Children with cancer tended to feel less anxiety after undergoing four sessions of creative art therapy, recent research showed.
Creative arts therapy and interventions tended to improve anxiety in children with cancer, according to recent research published in Cancer Nursing.
The researchers analyzed data from 83 pediatric patients with cancer between the ages of 3 and 17 years old: 37.3% had a blood cancer; 24.1% had a solid cancer and 38.6% had a central nervous system cancer. The goal of the study was to compare outcomes of from the Pediatric Quality of Life Inventory symptom subscale — which rates symptoms such as pain and hurt, nausea, procedural anxiety, treatment anxiety, worry, cognitive problems, perceived physical appearance and communication — in patients who did not receive creative arts therapy (18 patients) versus those who did (65 patients).
“Art is something that’s so easy and that we all have at our fingertips to use every day,” study author, Jennifer L. Raybin, from Oregon Health & Sciences University, Schools of Nursing and Medicine, Pediatric Hematology Oncology, Doernbecher Children's Hospital, said in an interview with CURE®.
Raybin explained that there were two methods of art used: the first was creative arts therapy, which was guided by a licensed therapist who would also utilize psychotherapy approaches, while the other was creative art interventions, which can be led by anyone. Children could pick what kind of art they wanted to participate in, ranging from music to drawing and clay sculpting.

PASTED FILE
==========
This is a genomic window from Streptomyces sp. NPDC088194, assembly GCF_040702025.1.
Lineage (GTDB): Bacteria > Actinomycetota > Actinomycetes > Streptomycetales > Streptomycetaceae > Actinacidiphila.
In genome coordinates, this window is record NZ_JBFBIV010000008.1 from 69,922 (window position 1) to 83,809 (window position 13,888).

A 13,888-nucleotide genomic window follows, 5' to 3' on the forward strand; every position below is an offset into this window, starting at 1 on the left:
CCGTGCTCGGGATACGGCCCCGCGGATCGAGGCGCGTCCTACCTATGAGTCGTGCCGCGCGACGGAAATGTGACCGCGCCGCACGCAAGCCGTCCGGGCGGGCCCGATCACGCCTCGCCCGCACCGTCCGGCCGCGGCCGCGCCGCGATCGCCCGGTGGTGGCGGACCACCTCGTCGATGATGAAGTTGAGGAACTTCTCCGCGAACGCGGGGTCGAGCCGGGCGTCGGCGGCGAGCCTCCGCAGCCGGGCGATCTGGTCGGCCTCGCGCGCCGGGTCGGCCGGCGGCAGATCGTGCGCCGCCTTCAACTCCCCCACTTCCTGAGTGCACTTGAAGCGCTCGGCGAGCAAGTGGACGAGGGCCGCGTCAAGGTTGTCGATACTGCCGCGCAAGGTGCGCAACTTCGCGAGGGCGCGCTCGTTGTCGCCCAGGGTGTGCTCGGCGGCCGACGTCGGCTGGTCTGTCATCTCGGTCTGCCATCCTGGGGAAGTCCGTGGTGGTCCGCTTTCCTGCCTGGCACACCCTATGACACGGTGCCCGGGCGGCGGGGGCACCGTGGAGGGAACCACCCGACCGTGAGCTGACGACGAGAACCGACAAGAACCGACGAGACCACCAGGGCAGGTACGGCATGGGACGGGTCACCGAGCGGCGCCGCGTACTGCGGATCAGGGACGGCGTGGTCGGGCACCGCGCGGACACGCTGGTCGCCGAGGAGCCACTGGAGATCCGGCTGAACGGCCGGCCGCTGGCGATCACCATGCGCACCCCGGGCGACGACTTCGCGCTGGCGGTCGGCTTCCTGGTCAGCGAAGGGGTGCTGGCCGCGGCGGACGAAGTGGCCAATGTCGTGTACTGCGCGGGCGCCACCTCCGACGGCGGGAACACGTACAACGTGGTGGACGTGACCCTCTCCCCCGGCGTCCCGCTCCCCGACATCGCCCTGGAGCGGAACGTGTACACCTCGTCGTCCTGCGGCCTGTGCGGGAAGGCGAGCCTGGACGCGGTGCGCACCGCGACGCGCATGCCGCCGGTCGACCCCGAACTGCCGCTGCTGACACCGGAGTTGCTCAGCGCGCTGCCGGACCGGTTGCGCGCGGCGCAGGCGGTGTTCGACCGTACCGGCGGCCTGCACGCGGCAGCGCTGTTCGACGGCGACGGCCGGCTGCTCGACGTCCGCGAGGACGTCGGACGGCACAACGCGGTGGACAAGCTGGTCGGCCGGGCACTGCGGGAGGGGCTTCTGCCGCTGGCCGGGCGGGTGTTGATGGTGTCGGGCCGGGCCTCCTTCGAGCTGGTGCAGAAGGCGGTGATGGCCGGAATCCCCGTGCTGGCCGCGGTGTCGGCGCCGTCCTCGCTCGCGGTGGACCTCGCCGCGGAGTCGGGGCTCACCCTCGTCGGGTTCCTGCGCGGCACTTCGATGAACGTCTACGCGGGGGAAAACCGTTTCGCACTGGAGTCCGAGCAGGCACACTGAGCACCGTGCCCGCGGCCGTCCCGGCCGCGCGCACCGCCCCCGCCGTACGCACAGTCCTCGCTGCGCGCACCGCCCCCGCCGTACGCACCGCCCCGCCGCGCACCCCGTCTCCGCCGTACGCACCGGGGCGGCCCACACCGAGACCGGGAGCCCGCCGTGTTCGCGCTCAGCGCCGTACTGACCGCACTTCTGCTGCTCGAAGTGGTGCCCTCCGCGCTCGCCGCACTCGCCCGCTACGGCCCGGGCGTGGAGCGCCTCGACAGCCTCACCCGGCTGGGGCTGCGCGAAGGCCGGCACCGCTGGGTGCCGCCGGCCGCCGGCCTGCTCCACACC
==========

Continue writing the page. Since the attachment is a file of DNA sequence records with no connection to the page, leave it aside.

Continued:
The study findings showed that children who participated in four or more sessions the creative arts therapy tended to experience a significant decrease in anxiety.
“That makes sense to me — being creative can help with anxiety, especially (during) cancer treatment,” Raybin said, explaining that children are often scared about cancer-related treatments and tests. “Kids are so scared about these procedures, such as getting their port accessed or getting their peripheral IV. (There is) anxiety for kids about what’s to come.”
Art therapy is not only beneficial for children, but adults facing a cancer diagnosis may find it to be beneficial in processing emotions, too.
In fact, in a 2023 interview with CURE®, Calliandra Perry, an art therapist from Henry Ford Health in Detroit said, “There’s a lot of (emotions) that patients go through when they’re being diagnosed, going through treatment, living with cancer or if they hit that survivorship phase,” she said. “It’s something that they can explore in a way that almost acts as mile markers for them.”
READ MORE: Art as Cancer Therapy
Moving forward, Raybin said that she and her team will be leveraging art therapists to make the creative art therapy and intervention model more repeatable in cancer centers across the United States. While having a trained art therapist was amazing, she explained, to make it more scalable, she is hoping that nurses and other clinicians can offer art as a means to decrease patient anxiety.
“Offering art doesn’t have to be fancy or (mean) getting an art therapist, but just some easy art supplies if that’s what the children like doing,” Raybin said. “We know it helps (patients) feel better, and then it will spread throughout other kids (in that treatment) area, too.”
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